12 Grief Cliches and the reasons they suck.

some things we can't put a bow on.

some things we can’t put a bow on.

Two weeks ago I asked a question via my Facebook page: “In your opinion, what is the worst cliche used for grief and loss?”

People hate clichés, so they were happy to chime in on the flippant things people said to them in their worst moments.

I’ve had nearly all of these thrown at me in a funeral receiving line, all except the ones that pertain to loss of a child, a unique grief which I haven’t walked through.

I’ve spent the past few weeks going over these in my head, turning them over in my heart and I’ve come to realize that there are two central themes running through every one

1) Loss isn’t that bad and it will all be better soon, this isn’t really that hard.
2)  God is the source of your loss, he willed it for the good of all.

I find that every grief cliche has one or both of these going on.

Often those who come bearing these cliches also come armed with scripture that makes us wonder, “wait, are they right? Is the way I’m feeling completely invalid? Is God up there sending the worst into my life like a parent doling out punishment?”

This practice is called proof texting, it’s what people do when they want to say something and they want it to be biblical, so they find a verse that backs up their thoughts and ignore the context completely.

And the google gods have just made this even easier to do… 

Proof texting has backed up slavery, racism, gender inequality, corporal punishment and pretty much all of these awful cliches. So when you hear a verse that seems completely incompatible from what you know to be true of the Gospels and the love of God, dismiss it until you’ve had time to look into the context itself.

For now, let’s blow up some clichés, yes?

1) We’re not having a funeral, we’re having a celebration– Asking grieving people to celebrate is patently unfair. Loss it’s hard, it’s part of the fall, minimizing it isn’t something Jesus did so perhaps we shouldn’t either.  God loves his people, but he hates death, hates it.  Sent his son to make it go away forever in fact.

2) God needed another angel – This one is ridiculous on every theological level imaginable.  Shall we break them down really quick? 1) people don’t become angels when they die, two different things. 2) God doesn’t exist in time so God doesn’t ever “need us” up in heaven, he wants us, but he doesn’t need us there at any certain time.

3) God wants to make you stronger through this – Stronger? Like God’s taking my people away like a body builder adds weights? Grief doesn’t make you stronger or more impervious to pain. It tenderizes, breaks your heart and leaves it partly broken, it wounds and leaves you living but limping.  This brings you closer to God not closer to strength and independence.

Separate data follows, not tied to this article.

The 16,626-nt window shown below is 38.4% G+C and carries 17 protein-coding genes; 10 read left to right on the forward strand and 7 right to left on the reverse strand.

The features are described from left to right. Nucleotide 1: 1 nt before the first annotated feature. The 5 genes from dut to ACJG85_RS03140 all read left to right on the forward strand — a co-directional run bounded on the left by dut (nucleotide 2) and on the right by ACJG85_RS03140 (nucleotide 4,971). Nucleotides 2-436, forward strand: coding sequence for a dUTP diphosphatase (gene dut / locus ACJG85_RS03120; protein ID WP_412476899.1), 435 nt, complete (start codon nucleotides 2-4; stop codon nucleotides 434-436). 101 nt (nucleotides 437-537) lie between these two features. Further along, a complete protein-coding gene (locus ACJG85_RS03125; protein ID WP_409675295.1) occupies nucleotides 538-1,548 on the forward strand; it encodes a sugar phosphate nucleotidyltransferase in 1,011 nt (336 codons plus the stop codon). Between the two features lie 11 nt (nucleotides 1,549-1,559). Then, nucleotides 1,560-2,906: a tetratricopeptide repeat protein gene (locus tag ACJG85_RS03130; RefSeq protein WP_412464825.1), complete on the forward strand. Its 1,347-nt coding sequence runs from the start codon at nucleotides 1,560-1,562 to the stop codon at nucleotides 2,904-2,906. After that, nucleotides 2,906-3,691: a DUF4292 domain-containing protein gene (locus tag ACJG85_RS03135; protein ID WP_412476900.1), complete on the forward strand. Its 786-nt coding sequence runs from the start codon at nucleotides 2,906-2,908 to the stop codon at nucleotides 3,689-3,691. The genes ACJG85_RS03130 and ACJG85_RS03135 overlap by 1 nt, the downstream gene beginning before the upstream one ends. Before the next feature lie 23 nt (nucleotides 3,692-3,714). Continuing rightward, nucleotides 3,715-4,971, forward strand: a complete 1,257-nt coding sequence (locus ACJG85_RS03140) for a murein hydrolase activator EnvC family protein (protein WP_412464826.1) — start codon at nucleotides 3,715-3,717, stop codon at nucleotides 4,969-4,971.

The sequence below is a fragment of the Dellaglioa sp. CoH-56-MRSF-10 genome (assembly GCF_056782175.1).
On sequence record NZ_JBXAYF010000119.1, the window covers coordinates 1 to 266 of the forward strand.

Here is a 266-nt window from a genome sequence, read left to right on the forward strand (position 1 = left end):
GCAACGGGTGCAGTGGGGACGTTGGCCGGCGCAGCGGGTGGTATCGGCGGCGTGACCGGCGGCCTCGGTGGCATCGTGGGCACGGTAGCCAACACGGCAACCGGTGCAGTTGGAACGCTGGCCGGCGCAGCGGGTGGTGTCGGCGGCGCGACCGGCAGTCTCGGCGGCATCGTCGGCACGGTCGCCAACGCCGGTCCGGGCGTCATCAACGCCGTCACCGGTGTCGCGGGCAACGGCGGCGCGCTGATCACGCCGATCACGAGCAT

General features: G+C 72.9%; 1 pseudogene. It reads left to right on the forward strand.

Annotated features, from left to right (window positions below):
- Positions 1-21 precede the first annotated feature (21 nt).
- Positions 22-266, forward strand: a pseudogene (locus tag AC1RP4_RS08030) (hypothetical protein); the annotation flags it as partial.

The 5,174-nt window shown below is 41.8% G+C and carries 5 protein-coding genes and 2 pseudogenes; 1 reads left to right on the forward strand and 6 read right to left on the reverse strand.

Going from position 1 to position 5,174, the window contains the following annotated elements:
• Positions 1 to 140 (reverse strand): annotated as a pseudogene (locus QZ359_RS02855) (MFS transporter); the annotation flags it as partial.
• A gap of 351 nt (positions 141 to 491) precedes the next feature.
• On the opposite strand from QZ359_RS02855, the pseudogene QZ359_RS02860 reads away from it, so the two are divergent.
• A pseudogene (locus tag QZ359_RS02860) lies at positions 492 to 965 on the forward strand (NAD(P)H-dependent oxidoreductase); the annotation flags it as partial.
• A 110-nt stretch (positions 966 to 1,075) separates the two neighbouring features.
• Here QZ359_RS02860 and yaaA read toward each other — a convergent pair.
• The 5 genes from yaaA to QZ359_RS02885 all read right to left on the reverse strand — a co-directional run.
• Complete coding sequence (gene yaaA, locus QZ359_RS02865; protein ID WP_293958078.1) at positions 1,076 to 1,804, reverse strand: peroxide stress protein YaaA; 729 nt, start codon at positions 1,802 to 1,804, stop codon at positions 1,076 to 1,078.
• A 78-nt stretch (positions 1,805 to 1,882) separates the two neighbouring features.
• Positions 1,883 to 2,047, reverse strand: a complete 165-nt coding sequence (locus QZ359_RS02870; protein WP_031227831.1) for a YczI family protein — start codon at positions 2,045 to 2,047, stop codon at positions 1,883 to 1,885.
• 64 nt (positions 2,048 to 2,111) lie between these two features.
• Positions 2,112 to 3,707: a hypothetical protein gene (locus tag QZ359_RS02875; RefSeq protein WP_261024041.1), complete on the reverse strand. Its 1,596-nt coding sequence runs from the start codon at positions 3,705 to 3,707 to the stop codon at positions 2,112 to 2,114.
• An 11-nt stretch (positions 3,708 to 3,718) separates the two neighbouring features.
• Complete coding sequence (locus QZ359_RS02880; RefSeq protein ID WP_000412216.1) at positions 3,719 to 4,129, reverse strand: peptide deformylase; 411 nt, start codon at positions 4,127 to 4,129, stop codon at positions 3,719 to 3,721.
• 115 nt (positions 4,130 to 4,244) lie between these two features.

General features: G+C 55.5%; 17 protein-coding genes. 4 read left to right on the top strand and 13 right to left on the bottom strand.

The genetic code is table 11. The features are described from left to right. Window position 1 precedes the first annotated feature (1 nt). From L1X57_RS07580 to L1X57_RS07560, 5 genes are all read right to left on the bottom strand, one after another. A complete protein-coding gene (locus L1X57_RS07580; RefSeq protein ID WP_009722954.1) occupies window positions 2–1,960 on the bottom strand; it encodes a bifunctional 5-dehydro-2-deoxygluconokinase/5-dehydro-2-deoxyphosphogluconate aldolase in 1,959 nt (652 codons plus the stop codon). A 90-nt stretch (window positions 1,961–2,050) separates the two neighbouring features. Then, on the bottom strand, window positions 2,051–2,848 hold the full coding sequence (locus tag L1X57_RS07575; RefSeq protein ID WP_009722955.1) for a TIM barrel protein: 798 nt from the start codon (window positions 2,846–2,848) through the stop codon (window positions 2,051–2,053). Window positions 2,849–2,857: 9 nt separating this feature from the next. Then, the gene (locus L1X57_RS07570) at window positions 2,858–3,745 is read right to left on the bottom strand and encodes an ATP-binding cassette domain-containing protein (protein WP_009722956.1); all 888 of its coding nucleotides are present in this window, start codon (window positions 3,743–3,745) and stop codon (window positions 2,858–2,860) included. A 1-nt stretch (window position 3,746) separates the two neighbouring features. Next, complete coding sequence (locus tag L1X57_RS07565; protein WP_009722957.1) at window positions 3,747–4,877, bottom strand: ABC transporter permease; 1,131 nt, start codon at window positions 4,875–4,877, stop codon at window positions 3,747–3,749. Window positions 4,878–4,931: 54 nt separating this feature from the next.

4) Be strong, you’ll get through this just fine! – Again with the strong. Nose to the grindstone!  Grieve well, grieve hard and you’ll be fine by next Tuesday!  You know what I love about the Bible?  How it talks about our weaknesses as acceptable, as our best shot at falling in Love with a God who wants to sustain us moment to moment.

5) God never gives you more than you can handle (the most hated and discussed cliché) I still remember the first time I realized that this wasn’t in the bible. So many people think this is scripture, it’s not.  This is a twisting of 1 Corinthians 10:13 which says “he will not let you be tempted beyond what you can bear.” The context of this verse is a letter to the church of Corinth encouraging them to take a look at the history of the people of Israel to find a common thread for their own struggles. All this to say this verse was never, ever, ever written as a means to minimize loss or pain.  It’s not true.  We get more than we can handle all the time, in fact we were never intended to handle it in on our own in the first place.

6) Everything happens for a reason The more I live, the less black and white it all is.  I believe that God gives and takes away but I don’t understand what that looks like from God’s end of things. I’m too mature to believe that God is hands off with death, but I also believe that God grieves with us and that this is no trite thing.

7)  Well, you know he was “saved” right?  Whether or not someone is in heaven is comforting, but it never makes death easy. Death is a permanent tearing away and it hurts no. matter. what.  Paul (who had been to heaven at this point) described death as sorrow upon sorrow, wave upon wave of pain when we are torn apart from those we love with no other options.  Paul had seen heaven, and he still grieved death.  He’d been there and he still described losing people to it as repetitive, crashing pain.